You could make a commitment to your child to get them a prize when they fill it all up or to call grandma and tell her. Whatever you think motivates the child.
How to begin potty training
Now you have everything in order and are ready to start. Wait until you have 2-3 days in a row that you’ll be at home. Put the child in their new undies. They can just wear that and nothing else, or wear clothes. Whatever works for your family. Set a timer and once an hour or so take them to the potty. This isn’t something you’ll continue for a long time, but you do need to catch them peeing in the potty and not in their pants to get started.
Talk to the child about the sensation of letting pee come out and how you can feel that you need to go. Maybe you can sing a song or read a book while you wait. Don’t spend more than 5 or so minutes. Making them sit there for 20 minutes is not productive and can even be harmful to the process.
Let the child sit with you when you are going potty. This way they can feel a part of something.
Once they pee in the potty for you, make a big deal about it and celebrate. Let them call dad or whoever they would be proud to tell and tell them on the phone.
Continue the timer for the rest of the day. Hopefully, by the second day, they will have had some successes. When they pee in their pants, don’t get upset, just say, we’ll try again, next time get it in the potty.
This process may just take one day for the child, but for some, it takes a few weeks. They have to learn to listen to their body’s signals and that can take practice. Once you’ve used the timer for a day or two, just take them when you think of it and keep setting the routine. I like to take them every time I have to go, but I go a lot. If you don’t, that might not be often enough.
Talk excitedly about them telling you when they have to go. They will catch on and start doing it. The most important part of potty training is not to get upset. It takes some patience, but like eating, if you put too much pressure on, they will regress.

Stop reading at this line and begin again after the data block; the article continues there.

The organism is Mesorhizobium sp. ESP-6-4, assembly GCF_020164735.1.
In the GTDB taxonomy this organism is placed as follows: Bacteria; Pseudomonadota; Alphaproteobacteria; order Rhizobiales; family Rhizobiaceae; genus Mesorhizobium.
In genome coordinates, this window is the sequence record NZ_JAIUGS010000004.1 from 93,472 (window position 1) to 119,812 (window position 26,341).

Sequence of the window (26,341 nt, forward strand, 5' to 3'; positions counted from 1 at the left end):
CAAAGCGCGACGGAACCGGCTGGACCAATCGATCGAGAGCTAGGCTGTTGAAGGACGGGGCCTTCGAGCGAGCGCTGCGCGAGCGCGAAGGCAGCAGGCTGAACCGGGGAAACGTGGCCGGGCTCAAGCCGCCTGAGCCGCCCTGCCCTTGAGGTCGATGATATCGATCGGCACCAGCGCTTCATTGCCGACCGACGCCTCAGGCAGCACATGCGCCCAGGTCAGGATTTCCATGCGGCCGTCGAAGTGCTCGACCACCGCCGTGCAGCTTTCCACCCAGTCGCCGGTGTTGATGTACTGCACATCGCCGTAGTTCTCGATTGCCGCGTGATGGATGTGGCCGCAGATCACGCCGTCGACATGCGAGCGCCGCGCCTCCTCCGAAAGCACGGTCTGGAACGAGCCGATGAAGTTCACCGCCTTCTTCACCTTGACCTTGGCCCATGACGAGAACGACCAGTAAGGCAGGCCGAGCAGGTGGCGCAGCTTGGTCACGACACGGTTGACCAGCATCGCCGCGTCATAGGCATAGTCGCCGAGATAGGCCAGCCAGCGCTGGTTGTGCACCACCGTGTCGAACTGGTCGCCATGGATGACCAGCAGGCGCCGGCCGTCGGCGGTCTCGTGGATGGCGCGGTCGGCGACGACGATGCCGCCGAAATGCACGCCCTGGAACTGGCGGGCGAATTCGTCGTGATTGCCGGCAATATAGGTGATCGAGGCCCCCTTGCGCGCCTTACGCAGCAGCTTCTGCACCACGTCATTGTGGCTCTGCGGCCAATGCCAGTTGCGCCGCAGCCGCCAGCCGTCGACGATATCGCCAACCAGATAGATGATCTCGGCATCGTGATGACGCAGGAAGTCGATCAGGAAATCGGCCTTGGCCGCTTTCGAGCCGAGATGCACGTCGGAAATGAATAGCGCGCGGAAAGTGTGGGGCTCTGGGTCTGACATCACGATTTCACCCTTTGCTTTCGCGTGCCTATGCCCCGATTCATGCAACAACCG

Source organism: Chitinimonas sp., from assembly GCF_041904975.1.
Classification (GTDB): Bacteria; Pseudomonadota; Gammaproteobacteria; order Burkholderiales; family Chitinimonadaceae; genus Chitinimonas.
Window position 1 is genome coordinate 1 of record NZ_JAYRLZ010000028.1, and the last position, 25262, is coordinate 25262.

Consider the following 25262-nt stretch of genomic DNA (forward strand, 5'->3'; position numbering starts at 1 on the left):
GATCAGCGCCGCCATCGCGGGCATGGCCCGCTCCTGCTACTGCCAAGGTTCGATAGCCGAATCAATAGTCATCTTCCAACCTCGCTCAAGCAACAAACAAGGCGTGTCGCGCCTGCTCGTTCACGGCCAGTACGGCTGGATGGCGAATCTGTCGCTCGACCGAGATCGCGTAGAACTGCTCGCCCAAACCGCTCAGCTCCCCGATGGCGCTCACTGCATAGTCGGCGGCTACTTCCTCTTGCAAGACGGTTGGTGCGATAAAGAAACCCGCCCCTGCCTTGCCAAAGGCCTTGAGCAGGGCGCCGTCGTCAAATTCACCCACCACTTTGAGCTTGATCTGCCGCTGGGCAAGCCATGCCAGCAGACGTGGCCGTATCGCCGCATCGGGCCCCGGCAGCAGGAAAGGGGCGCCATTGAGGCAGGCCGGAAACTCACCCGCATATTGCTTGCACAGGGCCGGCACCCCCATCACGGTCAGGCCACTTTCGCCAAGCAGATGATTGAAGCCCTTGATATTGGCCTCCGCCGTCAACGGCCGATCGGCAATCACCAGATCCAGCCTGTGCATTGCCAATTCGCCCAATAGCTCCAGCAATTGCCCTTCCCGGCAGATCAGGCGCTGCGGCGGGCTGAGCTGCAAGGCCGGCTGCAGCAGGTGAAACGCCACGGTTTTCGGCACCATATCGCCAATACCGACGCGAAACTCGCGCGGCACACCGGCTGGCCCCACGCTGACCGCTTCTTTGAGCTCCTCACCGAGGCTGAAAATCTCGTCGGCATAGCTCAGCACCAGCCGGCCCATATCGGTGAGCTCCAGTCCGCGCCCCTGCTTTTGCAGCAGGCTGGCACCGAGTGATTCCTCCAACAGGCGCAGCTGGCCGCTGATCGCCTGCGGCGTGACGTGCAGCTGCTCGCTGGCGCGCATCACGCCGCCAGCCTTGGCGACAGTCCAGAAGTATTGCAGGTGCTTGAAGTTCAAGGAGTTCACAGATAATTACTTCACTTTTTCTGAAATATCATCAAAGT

Night time potty training
Once you master staying dry all day, you will probably want to keep a pull-up on them at night. This will prevent a lot of cleaning for you because it’s a lot tougher to wake yourself up to go. You can let them sleep in pull-ups for as long as you want but at least until they wake up dry every day for several weeks.
Speaking of waking up dry, when they first wake up in the morning and from nap are great times to catch them needing to pee, so make sure to run right to the potty any time they wake up.
Remember that pooping in the potty takes a lot longer to learn. It can even be scary for some kids, so don’t lose hope if they get the peeing down but pooping is harder. They will get it, just be patient. Make them proud of each accomplishment, and keep encouraging and it will come. Some kids take months longer to learn to poop in the potty and it can seem like forever. But they will learn. They aren’t going to attend college in pull-ups or diaper. You will get there.
Remember that all the other moms and dads thought it would never happen to, but there are a whole lot of adults walking around successfully potty trained. Your sweet little angel will get there.
For more ideas like what portion sizes kids should be eating or what to expect in your child’s first year of school, click these links.